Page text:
Gino arrived early the following day and set up the exam room in the Senator’s library. Yonatan realized his professor was present, but his friend was nowhere to be seen. Gino was able to separate the two spheres of the relationship. Yonatan opened the first exam and started writing. He wrote for three hours and closed the blue book, looked up, and saw that Matan had left the room. Yonatan walked to the dining room, where lunch was being served. The staff that the Senator and Mrs. Fairfax had in place were still there. They ate and then went for a walk. Jan wrapped the children in warm blankets and put them in a stroller. The soldiers were very polite, and more than a couple of the men made eyes at Jan. She knew how to flirt. Matan laughed as the soldiers would want to see the babies and say they were beautiful and looked just like their mother. Jan would take the compliment and not tell them that she was not the mother. In fact, they looked nothing like her. Absolutely nothing.
After the walk, Gino told them it was time for the next round of exams. He had also brought the exam for Jan to take. They went to the library. Again, Yonatan started writing and ignored what else was happening. When Gino gave him the fifteen-minute notice, Yonatan looked up and saw that he was the only one in the room. The sun was low in the sky. He scanned what he had written and decided it was enough. Yonatan handed the papers to his professor, who put them in an envelope, sealed it, and noted the time.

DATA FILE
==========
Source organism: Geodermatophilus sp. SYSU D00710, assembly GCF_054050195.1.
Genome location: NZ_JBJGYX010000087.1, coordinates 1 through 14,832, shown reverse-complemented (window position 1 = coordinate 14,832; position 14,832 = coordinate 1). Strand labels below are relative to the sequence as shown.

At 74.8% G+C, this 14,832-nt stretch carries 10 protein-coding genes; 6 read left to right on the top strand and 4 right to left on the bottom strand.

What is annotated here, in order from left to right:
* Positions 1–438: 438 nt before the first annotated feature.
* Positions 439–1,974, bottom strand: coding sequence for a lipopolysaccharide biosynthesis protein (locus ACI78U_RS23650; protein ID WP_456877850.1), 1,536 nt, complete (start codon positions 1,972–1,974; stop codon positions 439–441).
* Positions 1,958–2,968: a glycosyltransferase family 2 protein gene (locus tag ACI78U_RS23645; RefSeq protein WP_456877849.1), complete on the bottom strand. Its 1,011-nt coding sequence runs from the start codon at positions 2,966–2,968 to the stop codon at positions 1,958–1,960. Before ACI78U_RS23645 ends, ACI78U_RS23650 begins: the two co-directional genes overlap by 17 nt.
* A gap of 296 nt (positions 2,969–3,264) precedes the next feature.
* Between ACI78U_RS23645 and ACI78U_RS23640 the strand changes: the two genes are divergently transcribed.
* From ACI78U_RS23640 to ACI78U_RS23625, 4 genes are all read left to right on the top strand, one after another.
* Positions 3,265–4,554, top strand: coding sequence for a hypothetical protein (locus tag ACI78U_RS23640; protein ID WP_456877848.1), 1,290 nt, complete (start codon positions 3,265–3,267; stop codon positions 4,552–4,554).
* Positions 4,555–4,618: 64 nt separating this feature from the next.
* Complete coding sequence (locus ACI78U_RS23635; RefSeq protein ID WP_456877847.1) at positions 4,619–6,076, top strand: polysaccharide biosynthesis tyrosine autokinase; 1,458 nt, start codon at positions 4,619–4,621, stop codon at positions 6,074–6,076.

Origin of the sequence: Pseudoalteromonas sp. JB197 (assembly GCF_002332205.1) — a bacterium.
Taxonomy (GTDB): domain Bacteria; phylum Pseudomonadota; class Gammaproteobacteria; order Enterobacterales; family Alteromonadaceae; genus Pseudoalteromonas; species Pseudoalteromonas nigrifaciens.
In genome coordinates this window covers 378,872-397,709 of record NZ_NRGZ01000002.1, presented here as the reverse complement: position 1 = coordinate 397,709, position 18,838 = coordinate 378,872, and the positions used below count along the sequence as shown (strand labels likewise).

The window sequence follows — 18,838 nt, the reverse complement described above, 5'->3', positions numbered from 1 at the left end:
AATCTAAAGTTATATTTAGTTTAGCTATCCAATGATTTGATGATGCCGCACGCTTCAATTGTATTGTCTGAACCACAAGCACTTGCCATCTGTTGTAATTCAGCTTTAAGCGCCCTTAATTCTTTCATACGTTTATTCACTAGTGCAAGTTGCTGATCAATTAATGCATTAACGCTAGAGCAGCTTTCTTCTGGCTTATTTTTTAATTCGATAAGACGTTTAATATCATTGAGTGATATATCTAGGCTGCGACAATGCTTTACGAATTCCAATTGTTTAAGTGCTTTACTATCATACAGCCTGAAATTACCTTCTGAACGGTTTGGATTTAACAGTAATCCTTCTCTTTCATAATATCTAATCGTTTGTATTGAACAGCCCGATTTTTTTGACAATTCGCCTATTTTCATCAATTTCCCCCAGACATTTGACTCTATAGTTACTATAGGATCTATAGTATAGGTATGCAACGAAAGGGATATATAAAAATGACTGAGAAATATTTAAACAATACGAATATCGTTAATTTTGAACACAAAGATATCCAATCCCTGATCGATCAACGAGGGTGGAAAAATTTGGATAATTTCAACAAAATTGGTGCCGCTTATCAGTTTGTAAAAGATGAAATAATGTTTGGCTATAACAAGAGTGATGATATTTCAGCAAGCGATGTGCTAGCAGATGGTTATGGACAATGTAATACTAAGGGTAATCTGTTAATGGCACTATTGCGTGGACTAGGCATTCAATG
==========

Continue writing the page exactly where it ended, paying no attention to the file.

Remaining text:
Yonatan walked into the parlor, and Matan brought him a glass of scotch. He smiled as he tasted the smoke and peat as the scotch scorched his throat.
They were relaxing and nibbling on some peanuts when the telephone rang. Yonatan answered to hear Erick tripping over language as he was talking. He was in Charlottesville at the police station. Yonatan told him to slow down and asked Black to pick up the telephone line. Erick told them how there were people who followed him to class that morning, where he gave an exam. He thought they were students whom he had not met. They were in the cafeteria at lunchtime. Again, he thought it odd but marked it down as students who may have been enrolled in the night school program. He said they were college-age, and he didn’t think of it again until he was ready to leave campus. There they were again. He realized they were not students. He got in his car, and he observed them in the rear-view mirror; they were following him. He drove west on Interstate 64, trying to get as far away as possible from Cameron Farms, and then decided to drive to the police station in Charlottesville. He explained to the police that he was being followed but didn’t want them to know details. He said it was vital that he make a call.